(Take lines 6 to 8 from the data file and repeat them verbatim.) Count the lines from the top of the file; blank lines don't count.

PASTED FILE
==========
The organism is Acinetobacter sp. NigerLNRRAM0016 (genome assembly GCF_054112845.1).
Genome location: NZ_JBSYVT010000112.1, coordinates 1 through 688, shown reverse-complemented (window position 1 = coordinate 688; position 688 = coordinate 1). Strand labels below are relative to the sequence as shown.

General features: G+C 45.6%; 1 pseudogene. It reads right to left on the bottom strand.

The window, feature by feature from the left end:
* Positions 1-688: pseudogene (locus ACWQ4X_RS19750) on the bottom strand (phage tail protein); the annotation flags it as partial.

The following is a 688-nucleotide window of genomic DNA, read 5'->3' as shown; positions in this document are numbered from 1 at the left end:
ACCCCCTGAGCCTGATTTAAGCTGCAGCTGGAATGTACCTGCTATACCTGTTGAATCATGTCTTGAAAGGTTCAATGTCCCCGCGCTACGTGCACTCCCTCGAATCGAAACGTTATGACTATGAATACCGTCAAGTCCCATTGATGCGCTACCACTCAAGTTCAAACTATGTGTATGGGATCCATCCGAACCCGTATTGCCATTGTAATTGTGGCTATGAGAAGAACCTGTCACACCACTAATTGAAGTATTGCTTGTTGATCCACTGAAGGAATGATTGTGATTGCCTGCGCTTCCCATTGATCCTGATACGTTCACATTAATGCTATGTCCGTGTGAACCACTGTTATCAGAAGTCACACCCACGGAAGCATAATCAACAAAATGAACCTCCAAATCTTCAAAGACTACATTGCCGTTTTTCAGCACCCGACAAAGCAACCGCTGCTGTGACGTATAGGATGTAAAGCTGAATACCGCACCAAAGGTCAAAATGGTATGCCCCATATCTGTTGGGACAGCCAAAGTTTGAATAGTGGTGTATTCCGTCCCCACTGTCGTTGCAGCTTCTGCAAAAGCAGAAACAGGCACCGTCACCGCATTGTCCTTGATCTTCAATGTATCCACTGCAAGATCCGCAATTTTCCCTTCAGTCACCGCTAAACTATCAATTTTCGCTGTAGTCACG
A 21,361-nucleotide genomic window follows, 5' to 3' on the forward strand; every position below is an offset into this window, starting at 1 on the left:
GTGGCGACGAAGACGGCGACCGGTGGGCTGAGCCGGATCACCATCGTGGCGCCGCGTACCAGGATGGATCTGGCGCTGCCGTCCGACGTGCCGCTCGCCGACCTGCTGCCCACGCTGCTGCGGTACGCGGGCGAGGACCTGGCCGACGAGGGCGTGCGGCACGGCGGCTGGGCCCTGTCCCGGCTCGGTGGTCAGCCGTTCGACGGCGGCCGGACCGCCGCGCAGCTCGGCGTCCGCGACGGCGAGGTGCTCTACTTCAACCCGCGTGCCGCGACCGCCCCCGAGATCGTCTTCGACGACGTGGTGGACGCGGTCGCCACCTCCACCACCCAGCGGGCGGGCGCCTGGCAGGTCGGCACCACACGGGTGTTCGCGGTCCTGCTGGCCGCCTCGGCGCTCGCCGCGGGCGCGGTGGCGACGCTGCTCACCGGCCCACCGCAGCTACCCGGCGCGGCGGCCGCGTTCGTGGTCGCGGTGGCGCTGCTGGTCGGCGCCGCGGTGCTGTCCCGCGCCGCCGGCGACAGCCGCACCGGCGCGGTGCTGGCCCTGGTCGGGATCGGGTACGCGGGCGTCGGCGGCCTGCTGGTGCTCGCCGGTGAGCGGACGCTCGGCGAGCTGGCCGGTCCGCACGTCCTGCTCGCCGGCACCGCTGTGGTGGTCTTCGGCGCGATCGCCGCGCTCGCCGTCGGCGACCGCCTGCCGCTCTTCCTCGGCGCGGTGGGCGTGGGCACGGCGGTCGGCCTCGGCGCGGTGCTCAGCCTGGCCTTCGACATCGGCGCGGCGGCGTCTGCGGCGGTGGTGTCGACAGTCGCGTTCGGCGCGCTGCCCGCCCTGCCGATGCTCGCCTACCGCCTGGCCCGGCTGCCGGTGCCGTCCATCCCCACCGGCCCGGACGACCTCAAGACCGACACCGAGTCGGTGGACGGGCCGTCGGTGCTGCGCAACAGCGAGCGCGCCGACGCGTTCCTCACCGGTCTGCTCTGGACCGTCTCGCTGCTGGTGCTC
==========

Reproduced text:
The following is a 688-nucleotide window of genomic DNA, read 5'->3' as shown; positions in this document are numbered from 1 at the left end:
ACCCCCTGAGCCTGATTTAAGCTGCAGCTGGAATGTACCTGCTATACCTGTTGAATCATGTCTTGAAAGGTTCAATGTCCCCGCGCTACGTGCACTCCCTCGAATCGAAACGTTATGACTATGAATACCGTCAAGTCCCATTGATGCGCTACCACTCAAGTTCAAACTATGTGTATGGGATCCATCCGAACCCGTATTGCCATTGTAATTGTGGCTATGAGAAGAACCTGTCACACCACTAATTGAAGTATTGCTTGTTGATCCACTGAAGGAATGATTGTGATTGCCTGCGCTTCCCATTGATCCTGATACGTTCACATTAATGCTATGTCCGTGTGAACCACTGTTATCAGAAGTCACACCCACGGAAGCATAATCAACAAAATGAACCTCCAAATCTTCAAAGACTACATTGCCGTTTTTCAGCACCCGACAAAGCAACCGCTGCTGTGACGTATAGGATGTAAAGCTGAATACCGCACCAAAGGTCAAAATGGTATGCCCCATATCTGTTGGGACAGCCAAAGTTTGAATAGTGGTGTATTCCGTCCCCACTGTCGTTGCAGCTTCTGCAAAAGCAGAAACAGGCACCGTCACCGCATTGTCCTTGATCTTCAATGTATCCACTGCAAGATCCGCAATTTTCCCTTCAGTCACCGCTAAACTATCAATTTTCGCTGTAGTCACG
A 21,361-nucleotide genomic window follows, 5' to 3' on the forward strand; every position below is an offset into this window, starting at 1 on the left: